has had 268 carries in the 2016 season and 238 in 2017, ranking him as RB6 and RB12,
respectively, in total carries. For the 27th running back off the
board, that is a high share of volume.
With the 757 total offensive snaps Miller was on the field, he finished the season with 888 rushing yards, 327 receiving and 6 total touchdowns. One facet that worked against Miller last season was the number of stacked boxes from opposing defenses. He faced eight men in the box 47.9% of the time throughout the season, fourth-most among running backs last season.
The average Net Expected Points per carry for running backs with
150+ touches was -0.03, and Miller was slightly below average with -0.07 NEP per carry. Those
numbers donâ€™t exactly yell out "diamond in the rough", however, in the six games
Miller started while Watson was leading the team, his numbers tell a different
In Watsonâ€™s six starts, Miller averaged 60.1 rushing yards, 27.1 receiving yards and 0.66 touchdowns, equating to 12.73 fantasy points per game, ranking him as RB11 for the 2017 season (if taken over the entirety of it). For a running back going in the middle of the fifth round, where most backfields are cluttered by committees, Miller and his consistent snap rate offer considerable upside next to Watson.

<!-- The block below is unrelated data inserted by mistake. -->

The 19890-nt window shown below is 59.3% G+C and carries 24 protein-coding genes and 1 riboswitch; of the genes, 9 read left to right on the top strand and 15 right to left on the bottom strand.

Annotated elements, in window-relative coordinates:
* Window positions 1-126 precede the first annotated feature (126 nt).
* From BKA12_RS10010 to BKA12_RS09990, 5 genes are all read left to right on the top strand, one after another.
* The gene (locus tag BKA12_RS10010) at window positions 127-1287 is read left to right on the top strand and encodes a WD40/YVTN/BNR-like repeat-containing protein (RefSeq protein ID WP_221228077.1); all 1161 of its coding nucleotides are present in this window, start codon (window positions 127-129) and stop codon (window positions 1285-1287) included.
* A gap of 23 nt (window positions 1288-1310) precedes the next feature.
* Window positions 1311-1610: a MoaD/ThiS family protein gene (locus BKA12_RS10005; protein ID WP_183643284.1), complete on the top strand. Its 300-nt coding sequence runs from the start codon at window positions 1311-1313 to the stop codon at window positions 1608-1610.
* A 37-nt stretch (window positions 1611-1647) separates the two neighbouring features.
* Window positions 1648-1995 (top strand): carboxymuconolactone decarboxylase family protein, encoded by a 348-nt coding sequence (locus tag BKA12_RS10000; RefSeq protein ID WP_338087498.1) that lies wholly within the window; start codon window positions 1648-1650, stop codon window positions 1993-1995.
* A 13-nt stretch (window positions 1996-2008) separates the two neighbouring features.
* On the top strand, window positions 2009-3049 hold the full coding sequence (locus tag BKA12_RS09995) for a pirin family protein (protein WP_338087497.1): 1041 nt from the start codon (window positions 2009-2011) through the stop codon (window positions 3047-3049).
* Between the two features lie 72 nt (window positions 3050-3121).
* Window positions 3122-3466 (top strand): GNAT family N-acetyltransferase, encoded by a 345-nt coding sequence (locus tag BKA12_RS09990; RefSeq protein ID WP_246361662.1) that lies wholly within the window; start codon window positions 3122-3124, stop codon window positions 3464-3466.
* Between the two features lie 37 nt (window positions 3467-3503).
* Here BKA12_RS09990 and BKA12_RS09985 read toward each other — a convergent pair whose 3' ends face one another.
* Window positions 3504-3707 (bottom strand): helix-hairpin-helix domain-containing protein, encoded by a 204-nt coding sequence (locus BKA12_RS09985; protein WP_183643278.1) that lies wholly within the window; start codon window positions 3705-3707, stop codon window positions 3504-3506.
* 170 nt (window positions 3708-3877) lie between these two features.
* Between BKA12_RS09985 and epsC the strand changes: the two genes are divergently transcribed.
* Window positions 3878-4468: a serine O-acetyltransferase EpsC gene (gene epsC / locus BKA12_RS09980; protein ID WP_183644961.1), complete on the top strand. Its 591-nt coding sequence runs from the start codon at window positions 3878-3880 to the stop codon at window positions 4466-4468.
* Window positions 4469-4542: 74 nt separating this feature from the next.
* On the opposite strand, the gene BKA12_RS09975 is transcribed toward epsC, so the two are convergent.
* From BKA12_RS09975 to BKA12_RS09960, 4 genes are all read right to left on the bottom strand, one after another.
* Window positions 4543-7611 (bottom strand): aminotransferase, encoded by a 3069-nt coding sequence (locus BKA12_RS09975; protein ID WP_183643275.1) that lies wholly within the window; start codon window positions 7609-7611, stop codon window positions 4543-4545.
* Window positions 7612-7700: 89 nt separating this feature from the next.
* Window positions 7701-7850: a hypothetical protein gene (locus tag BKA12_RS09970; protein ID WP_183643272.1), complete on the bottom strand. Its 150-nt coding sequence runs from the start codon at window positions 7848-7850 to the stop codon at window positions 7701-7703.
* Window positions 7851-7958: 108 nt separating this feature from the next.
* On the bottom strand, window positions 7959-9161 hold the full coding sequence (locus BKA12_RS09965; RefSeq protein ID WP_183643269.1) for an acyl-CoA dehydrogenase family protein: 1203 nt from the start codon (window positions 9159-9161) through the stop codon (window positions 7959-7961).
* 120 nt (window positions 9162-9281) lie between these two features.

The Watson factor is integral to his potential. The dual-threat quarterback freezes defenses and opens up running lanes that donâ€™t normally exist. Last season, Coach Bill Oâ€™Brien's aggressive approach provided options for Watson to make deep passes early in games. After beating defensive backs and running up the score, defenses loosened up, they didnâ€™t burst to stop the run, hesitant that they may get beat deep once again.